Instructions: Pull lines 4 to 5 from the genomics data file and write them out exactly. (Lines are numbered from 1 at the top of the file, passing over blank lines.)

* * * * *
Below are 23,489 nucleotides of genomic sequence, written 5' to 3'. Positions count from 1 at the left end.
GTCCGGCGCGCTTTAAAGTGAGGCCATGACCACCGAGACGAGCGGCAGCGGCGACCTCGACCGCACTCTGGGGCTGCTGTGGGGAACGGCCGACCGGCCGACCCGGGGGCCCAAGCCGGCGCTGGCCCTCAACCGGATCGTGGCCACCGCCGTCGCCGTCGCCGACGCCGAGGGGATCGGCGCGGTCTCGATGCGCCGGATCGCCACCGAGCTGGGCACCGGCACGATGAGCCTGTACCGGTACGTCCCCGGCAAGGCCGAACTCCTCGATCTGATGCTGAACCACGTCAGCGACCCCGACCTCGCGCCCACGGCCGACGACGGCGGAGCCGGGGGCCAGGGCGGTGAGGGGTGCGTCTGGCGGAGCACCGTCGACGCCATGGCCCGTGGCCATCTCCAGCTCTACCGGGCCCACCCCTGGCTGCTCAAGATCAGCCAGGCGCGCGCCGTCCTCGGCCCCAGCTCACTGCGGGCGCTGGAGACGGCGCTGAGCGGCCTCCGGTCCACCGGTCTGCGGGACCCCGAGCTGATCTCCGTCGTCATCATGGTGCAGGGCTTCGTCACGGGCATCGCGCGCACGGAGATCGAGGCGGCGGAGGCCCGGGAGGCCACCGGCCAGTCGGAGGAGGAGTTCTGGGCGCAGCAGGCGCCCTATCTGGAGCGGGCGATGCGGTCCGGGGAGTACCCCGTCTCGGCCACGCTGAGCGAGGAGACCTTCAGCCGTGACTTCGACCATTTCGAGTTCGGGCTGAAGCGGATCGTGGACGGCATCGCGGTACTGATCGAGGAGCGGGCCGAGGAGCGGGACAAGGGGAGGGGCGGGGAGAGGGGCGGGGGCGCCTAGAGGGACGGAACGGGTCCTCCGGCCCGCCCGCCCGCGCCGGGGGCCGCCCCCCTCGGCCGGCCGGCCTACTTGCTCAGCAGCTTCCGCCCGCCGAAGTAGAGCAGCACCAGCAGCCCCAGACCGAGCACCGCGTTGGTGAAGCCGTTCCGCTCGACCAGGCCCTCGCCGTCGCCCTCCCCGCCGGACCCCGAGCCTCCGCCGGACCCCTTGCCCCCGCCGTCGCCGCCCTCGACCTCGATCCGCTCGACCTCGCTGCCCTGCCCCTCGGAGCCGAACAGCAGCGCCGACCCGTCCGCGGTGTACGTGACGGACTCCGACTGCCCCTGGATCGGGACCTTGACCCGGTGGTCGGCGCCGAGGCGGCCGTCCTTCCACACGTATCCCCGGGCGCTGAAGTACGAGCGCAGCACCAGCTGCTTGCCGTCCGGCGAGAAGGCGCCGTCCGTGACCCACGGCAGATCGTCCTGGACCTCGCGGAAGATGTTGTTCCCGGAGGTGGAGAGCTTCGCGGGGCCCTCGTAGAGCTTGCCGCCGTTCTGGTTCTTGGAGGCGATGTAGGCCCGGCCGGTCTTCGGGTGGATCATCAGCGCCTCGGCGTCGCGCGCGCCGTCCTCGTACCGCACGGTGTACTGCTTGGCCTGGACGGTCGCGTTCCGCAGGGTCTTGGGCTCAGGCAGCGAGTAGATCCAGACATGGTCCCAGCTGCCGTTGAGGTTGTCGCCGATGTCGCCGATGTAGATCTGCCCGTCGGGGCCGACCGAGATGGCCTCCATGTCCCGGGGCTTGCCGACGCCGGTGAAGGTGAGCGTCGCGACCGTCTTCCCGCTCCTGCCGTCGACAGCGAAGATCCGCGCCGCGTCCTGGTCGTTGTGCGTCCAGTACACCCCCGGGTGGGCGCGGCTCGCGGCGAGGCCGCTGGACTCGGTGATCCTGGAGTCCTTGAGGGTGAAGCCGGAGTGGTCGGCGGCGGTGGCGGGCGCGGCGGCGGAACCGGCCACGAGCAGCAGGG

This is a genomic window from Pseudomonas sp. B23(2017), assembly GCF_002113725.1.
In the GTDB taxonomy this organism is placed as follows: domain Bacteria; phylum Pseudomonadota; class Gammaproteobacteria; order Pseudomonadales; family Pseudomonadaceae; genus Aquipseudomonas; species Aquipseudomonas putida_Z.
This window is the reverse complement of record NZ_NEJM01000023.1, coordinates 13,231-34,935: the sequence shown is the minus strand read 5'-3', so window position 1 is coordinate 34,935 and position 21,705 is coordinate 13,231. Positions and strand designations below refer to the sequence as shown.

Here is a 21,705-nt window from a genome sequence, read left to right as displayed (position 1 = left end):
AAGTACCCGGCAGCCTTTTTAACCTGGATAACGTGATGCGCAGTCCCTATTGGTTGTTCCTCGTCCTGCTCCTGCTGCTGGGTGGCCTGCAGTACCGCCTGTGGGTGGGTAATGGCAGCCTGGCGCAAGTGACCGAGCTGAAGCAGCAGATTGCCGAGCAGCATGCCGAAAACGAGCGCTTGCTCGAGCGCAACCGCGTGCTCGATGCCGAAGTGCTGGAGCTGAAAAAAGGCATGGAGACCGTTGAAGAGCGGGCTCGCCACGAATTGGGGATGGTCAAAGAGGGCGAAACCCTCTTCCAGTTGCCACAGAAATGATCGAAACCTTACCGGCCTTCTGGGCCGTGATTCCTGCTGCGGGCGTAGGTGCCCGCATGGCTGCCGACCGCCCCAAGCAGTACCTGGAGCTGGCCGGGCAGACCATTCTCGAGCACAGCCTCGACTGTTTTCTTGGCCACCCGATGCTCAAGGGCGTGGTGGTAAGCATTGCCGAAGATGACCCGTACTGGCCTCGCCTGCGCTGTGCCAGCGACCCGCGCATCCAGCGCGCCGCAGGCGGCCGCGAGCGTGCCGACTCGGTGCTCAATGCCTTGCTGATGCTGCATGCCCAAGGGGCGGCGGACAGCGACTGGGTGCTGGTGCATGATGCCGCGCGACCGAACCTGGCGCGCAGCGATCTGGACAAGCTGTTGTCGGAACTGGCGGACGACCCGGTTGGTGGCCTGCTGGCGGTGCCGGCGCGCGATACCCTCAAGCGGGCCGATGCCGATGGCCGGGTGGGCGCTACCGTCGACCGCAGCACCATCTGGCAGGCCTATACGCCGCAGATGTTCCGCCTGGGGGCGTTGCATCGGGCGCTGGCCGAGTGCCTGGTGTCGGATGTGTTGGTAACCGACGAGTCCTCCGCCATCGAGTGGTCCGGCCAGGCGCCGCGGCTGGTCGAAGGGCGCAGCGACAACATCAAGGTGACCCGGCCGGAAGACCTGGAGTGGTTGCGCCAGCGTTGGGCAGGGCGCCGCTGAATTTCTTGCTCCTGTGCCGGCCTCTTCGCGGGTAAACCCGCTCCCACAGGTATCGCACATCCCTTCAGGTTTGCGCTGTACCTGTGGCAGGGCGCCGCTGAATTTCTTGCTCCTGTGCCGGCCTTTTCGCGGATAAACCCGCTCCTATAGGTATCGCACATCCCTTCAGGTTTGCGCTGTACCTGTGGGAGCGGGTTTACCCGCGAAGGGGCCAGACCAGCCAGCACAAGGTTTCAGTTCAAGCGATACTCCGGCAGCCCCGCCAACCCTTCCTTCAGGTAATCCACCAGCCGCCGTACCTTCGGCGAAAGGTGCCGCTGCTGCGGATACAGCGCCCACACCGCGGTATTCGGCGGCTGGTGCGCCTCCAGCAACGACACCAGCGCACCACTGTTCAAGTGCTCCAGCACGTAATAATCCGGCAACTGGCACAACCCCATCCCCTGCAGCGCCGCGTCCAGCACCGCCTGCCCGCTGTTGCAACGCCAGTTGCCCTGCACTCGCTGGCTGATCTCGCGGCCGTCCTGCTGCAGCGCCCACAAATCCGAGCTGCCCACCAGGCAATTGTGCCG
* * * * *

In the GTDB taxonomy this organism is placed as follows: domain Bacteria; phylum Pseudomonadota; class Gammaproteobacteria; order Pseudomonadales; family Pseudomonadaceae; genus Aquipseudomonas; species Aquipseudomonas putida_Z.
This window is the reverse complement of record NZ_NEJM01000023.1, coordinates 13,231-34,935: the sequence shown is the minus strand read 5'-3', so window position 1 is coordinate 34,935 and position 21,705 is coordinate 13,231. Positions and strand designations below refer to the sequence as shown.